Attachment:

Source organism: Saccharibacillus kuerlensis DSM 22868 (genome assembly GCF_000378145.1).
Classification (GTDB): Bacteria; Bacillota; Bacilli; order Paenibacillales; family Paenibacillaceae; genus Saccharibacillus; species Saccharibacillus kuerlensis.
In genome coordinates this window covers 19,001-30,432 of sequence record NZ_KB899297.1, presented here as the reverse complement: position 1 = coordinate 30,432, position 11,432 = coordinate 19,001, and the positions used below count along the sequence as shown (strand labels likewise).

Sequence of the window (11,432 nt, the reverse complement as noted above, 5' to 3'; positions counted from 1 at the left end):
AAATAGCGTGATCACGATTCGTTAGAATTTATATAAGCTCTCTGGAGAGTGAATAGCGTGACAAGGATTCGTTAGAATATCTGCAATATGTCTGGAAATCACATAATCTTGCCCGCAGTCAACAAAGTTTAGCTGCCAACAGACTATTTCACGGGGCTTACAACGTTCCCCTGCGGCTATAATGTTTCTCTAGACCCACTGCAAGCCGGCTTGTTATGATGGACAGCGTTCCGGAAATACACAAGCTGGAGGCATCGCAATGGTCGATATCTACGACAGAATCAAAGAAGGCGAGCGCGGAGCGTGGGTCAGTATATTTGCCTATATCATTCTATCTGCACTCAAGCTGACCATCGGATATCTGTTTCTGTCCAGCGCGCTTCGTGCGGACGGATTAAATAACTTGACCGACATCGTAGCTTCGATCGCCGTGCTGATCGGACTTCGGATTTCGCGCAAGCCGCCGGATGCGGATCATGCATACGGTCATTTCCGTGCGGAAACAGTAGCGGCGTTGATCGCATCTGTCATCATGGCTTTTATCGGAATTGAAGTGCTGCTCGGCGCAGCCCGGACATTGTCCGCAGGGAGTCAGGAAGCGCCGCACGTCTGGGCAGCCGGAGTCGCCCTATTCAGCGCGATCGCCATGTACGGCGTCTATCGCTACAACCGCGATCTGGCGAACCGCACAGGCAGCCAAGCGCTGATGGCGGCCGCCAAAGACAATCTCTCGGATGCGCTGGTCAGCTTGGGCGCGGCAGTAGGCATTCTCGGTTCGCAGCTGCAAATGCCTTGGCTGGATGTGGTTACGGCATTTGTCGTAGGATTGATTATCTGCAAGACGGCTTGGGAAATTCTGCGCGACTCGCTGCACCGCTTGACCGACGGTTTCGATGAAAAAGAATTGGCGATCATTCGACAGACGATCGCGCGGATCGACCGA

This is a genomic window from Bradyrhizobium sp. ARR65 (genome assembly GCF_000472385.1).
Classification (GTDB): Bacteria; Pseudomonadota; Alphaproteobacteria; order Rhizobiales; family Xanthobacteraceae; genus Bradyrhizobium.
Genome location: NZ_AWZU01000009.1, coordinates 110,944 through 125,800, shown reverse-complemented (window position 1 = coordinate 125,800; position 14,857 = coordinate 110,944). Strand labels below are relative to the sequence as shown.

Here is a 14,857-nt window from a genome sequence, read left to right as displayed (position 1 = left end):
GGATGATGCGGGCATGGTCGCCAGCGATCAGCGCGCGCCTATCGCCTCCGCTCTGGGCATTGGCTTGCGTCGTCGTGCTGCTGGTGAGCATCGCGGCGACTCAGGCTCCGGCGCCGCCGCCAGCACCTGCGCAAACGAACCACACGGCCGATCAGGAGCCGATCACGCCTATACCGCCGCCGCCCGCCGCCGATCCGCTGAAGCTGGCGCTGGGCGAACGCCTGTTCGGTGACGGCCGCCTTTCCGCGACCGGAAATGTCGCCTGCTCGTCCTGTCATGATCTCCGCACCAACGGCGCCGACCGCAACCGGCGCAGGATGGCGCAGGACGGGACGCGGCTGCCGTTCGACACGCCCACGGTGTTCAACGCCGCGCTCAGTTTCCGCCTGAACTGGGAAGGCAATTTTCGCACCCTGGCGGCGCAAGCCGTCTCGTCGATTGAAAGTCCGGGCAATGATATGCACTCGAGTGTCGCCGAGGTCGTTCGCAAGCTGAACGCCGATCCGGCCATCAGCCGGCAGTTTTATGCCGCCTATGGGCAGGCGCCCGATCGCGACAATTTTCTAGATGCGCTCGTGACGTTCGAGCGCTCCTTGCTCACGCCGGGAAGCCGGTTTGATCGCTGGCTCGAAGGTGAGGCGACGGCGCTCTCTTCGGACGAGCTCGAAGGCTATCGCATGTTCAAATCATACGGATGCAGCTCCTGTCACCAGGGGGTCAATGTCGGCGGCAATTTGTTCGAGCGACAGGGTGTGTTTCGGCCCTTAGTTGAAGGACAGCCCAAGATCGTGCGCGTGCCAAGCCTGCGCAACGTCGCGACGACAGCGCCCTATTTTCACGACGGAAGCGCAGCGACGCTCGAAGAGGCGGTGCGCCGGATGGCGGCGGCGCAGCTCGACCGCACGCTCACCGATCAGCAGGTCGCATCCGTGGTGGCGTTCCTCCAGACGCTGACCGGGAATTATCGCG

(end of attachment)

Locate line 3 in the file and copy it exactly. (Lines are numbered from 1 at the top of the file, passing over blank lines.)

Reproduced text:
In genome coordinates this window covers 19,001-30,432 of sequence record NZ_KB899297.1, presented here as the reverse complement: position 1 = coordinate 30,432, position 11,432 = coordinate 19,001, and the positions used below count along the sequence as shown (strand labels likewise).